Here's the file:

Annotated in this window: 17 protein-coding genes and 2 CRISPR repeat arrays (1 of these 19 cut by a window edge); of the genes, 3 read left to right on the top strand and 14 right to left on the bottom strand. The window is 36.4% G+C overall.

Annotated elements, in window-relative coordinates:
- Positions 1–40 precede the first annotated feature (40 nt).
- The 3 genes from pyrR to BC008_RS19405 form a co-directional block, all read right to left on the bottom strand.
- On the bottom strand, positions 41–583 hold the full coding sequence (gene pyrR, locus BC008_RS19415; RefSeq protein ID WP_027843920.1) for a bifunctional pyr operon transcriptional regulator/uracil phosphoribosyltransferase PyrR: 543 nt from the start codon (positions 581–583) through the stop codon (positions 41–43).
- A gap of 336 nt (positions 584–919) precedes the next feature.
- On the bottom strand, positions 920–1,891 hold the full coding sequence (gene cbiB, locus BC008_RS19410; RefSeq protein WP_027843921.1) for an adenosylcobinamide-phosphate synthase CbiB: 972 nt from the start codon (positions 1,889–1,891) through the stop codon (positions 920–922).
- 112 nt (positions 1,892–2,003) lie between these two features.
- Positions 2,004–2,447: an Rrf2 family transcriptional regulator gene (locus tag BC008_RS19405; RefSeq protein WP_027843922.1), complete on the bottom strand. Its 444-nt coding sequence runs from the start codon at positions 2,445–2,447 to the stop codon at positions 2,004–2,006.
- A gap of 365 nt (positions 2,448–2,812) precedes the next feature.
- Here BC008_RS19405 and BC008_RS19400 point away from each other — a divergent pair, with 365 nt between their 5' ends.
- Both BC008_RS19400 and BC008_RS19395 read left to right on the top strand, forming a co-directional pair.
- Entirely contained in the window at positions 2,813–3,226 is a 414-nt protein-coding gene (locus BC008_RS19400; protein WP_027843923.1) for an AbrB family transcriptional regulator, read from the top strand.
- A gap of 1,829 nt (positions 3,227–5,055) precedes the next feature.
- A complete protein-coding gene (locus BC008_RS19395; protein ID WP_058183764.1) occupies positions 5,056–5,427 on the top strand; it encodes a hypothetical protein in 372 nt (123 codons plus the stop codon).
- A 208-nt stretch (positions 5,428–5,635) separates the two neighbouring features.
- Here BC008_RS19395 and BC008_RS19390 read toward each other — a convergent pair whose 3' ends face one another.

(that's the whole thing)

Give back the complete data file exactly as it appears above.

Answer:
Annotated in this window: 17 protein-coding genes and 2 CRISPR repeat arrays (1 of these 19 cut by a window edge); of the genes, 3 read left to right on the top strand and 14 right to left on the bottom strand. The window is 36.4% G+C overall.

Annotated elements, in window-relative coordinates:
- Positions 1–40 precede the first annotated feature (40 nt).
- The 3 genes from pyrR to BC008_RS19405 form a co-directional block, all read right to left on the bottom strand.
- On the bottom strand, positions 41–583 hold the full coding sequence (gene pyrR, locus BC008_RS19415; RefSeq protein ID WP_027843920.1) for a bifunctional pyr operon transcriptional regulator/uracil phosphoribosyltransferase PyrR: 543 nt from the start codon (positions 581–583) through the stop codon (positions 41–43).
- A gap of 336 nt (positions 584–919) precedes the next feature.
- On the bottom strand, positions 920–1,891 hold the full coding sequence (gene cbiB, locus BC008_RS19410; RefSeq protein WP_027843921.1) for an adenosylcobinamide-phosphate synthase CbiB: 972 nt from the start codon (positions 1,889–1,891) through the stop codon (positions 920–922).
- 112 nt (positions 1,892–2,003) lie between these two features.
- Positions 2,004–2,447: an Rrf2 family transcriptional regulator gene (locus tag BC008_RS19405; RefSeq protein WP_027843922.1), complete on the bottom strand. Its 444-nt coding sequence runs from the start codon at positions 2,445–2,447 to the stop codon at positions 2,004–2,006.
- A gap of 365 nt (positions 2,448–2,812) precedes the next feature.
- Here BC008_RS19405 and BC008_RS19400 point away from each other — a divergent pair, with 365 nt between their 5' ends.
- Both BC008_RS19400 and BC008_RS19395 read left to right on the top strand, forming a co-directional pair.
- Entirely contained in the window at positions 2,813–3,226 is a 414-nt protein-coding gene (locus BC008_RS19400; protein WP_027843923.1) for an AbrB family transcriptional regulator, read from the top strand.
- A gap of 1,829 nt (positions 3,227–5,055) precedes the next feature.
- A complete protein-coding gene (locus BC008_RS19395; protein ID WP_058183764.1) occupies positions 5,056–5,427 on the top strand; it encodes a hypothetical protein in 372 nt (123 codons plus the stop codon).
- A 208-nt stretch (positions 5,428–5,635) separates the two neighbouring features.
- Here BC008_RS19395 and BC008_RS19390 read toward each other — a convergent pair whose 3' ends face one another.